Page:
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Democrats for U.S. Senate

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Burlington, Vermont - August 13, 2010

Of all the contests on this year's primary ballot, no race better exemplifies a David versus Goliath than Dan Freilich versus Patrick Leahy.

Leahy was first elected to the U.S. Senate in 1974 at the age of 34. Not only was he the youngest person to be elected to the U.S. Senate in Vermont's history, he was also the first Democrat. Thirty-six years and seven primary elections later, only one other U.S. senator outranks him.

"It takes a lot of seniority; it takes the right committee... I think I've learned a lot more," Leahy said. "If I ever feel I'm not learning in the job then I don't want the job."

Dan Freilich has never run for state office. The 47-year-old physician and U.S. Navy captain lacks the name recognition and campaign war chest that Leahy has. And he says that's partly why he's running, arguing political climate in Washington favors the privileged, where lawmakers like Leahy are bought, sold, and swayed by special interest groups.

"I think it's unethical. It's immoral, and it's dishonorable," Freilich said.

"I have only one special interest group and that's the people of Vermont," Leahy said.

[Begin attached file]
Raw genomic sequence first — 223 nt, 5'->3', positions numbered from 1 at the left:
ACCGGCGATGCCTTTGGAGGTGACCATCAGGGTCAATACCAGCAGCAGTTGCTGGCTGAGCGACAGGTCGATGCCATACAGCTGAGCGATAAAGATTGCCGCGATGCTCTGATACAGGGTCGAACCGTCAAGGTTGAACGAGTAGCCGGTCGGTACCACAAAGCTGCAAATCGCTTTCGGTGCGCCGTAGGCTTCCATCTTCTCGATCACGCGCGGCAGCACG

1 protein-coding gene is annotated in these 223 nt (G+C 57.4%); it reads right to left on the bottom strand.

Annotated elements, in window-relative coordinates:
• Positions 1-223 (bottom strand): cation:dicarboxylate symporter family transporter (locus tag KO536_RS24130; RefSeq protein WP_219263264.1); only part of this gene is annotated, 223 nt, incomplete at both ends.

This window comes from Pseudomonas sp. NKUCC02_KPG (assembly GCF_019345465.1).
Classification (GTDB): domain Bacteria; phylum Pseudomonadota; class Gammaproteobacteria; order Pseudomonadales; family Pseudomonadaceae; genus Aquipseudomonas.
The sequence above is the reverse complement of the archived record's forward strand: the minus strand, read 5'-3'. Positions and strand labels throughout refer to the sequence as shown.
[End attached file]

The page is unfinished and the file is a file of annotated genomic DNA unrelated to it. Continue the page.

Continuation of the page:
When it comes to the issues, there are some differences between the two candidates. Both support a single-payer health care system. But Freilich is critical of Leahy for voting for the health care bill, arguing it does little to improve the system.

"It's a difference of extent. I think we have to fix this now. He's willing to fix it over decades," Freilich said.

"The health care bill was an enormous start," Leahy said. "I cannot understand these people who say they would have voted against the health care bill because we'll wait for something better. Well, we've heard that argument literally all my lifetime."

Freilich is also critical of Leahy's wavering support for the war in Afghanistan. Both believe the Iraq war was a mistake and Leahy has expressed some reservations about the status of the war in Afghanistan.

"And I think it is actually very counterproductive that Senator Leahy right now in the middle of the surge is questioning it. I think it strengthens the enemy, emboldens the enemy, and demoralizes our troops," Freilich said.

"Our troops are doing an unbelievable job," Leahy said. "I just wish the Afghan troops would do nearly as good of a job."

The two candidates do see eye to eye on some issues. Both back reforms to help Vermont dairy farmers, including a proposal to cap milk production on dairy farms to better control supply and demand.

"I don't like it," Freilich said. "I don't think most farmers like it, but it seems to work in many places where it's been tried."

And on energy both candidates support development of wind, solar, hydro, and other forms of renewable energy. Freilich strongly opposes nuclear energy and the continued operation of Vermont Yankee. Leahy wouldn't weigh in on the Yankee debate-- saying it's a state issue-- but he does say he has reservations about nuclear power.

"Who wants to answer the question what do you do with the waste? Until you answer that you're not going to get support for nuclear," Leahy said.

Just a few of the similarities and differences between the candidates with the primary now less than two weeks away. The winner of that August primary will take on Republican Len Britton in November.

Keagan Harsha - WCAX News

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